KM: My memories of the physical landscape of my childhood are still very strong, and that memory informed much of the novel. But I did not live near a swamp. While the swamp in THE GIRLS IN THE STILT HOUSE is fictional, it was loosely inspired by a swamp a couple of hours from Natchez. Several years ago, while working on another project, I took a trip back to the Trace and visited that swamp. It was that trip that helped me to imagine the swamp in the story.

TBRN: You have that personal connection to the area, but what made you decide to set the story in the 1920s? How much research was involved in your writing process?

KM: I grew up pestering my elders to tell stories about their childhoods. And because I was born long after my mother thought she would not be having any more children, and my grandmother was a late arrival as well, a lot of the stories I heard went back to the 1920s, and even earlier. So I feel at home in that decade, and in the Depression years of the 1930s, which is the period in which my new project is set.

As for research involved in the writing of THE GIRLS IN THE STILT HOUSE, there was a lot. It’s important to me to get even the smallest details right, and I work hard at doing that. But I often first write things the way I think they were, or the way I hope they were, and do the meticulous research later, because I’ve wasted a lot of writing time in the past researching scenes that I ended up cutting later.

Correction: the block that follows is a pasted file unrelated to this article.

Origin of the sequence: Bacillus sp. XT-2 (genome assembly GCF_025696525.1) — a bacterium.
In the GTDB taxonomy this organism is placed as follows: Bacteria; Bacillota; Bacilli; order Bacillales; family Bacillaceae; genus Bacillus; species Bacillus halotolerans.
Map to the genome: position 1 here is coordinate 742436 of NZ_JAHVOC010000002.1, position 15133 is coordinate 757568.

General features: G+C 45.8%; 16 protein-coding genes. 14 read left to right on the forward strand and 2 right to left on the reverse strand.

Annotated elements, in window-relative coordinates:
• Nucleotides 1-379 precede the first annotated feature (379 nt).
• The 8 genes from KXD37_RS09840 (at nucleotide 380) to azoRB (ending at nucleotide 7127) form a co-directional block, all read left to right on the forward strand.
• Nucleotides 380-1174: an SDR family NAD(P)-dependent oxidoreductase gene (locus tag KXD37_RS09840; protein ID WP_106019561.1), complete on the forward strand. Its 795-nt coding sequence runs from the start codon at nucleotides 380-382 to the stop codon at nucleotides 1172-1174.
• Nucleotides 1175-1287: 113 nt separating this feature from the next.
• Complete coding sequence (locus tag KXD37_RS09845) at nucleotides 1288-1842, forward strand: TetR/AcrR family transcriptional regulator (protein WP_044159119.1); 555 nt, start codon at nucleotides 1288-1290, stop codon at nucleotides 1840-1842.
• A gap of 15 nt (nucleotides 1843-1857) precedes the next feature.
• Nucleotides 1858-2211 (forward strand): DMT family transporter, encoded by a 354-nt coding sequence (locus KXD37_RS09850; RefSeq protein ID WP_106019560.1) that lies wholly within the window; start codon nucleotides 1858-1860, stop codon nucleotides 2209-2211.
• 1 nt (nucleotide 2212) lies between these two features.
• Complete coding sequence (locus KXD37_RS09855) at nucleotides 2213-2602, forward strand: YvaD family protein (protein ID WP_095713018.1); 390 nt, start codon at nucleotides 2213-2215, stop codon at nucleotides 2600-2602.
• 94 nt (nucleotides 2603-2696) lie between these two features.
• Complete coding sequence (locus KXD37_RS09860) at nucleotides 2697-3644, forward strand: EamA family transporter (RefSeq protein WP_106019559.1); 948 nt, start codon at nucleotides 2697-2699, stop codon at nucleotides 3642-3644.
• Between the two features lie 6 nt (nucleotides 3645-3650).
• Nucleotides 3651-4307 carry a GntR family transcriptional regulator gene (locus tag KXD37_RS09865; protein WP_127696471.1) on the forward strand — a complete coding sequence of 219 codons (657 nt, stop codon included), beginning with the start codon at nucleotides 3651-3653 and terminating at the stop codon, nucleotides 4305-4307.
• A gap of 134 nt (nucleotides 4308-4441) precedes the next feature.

TBRN: Ada and Matilda are close in age, both on the wrong side of the poverty line. Neither have people looking out for them, for the most part, yet they are different. When you were writing two characters close in age and in similar situations, was one easier (or more difficult) to write than the other?

KM: In a way, I think their being so different, almost opposites with regard to personality traits, made it easier, or maybe more natural (because writing is never easy), for them to play off of each other. So much could be revealed about each character by the way they reacted to life and to each other. I think of Silas House’s novel, THE COAL TATTOO, and the opening pages that offer one of the best introductions of characters that I’ve ever read. I learned everything I needed to know about the opposite natures of his two main characters by reading about one woman watching her sister dance. And there is definitely an emotional dance going on between Ada and Matilda in THE GIRLS IN THE STILT HOUSE.

TBRN: After Matilda learns of the violent attack on Leeta’s boyfriend, she finds herself crying out in anger: “Not afraid. Not broken. Angry.” Those same words could apply to the Black Lives Matter movement. During the writing of this novel, did you have any idea how much of what Matilda experiences would be so relevant to what is going on today?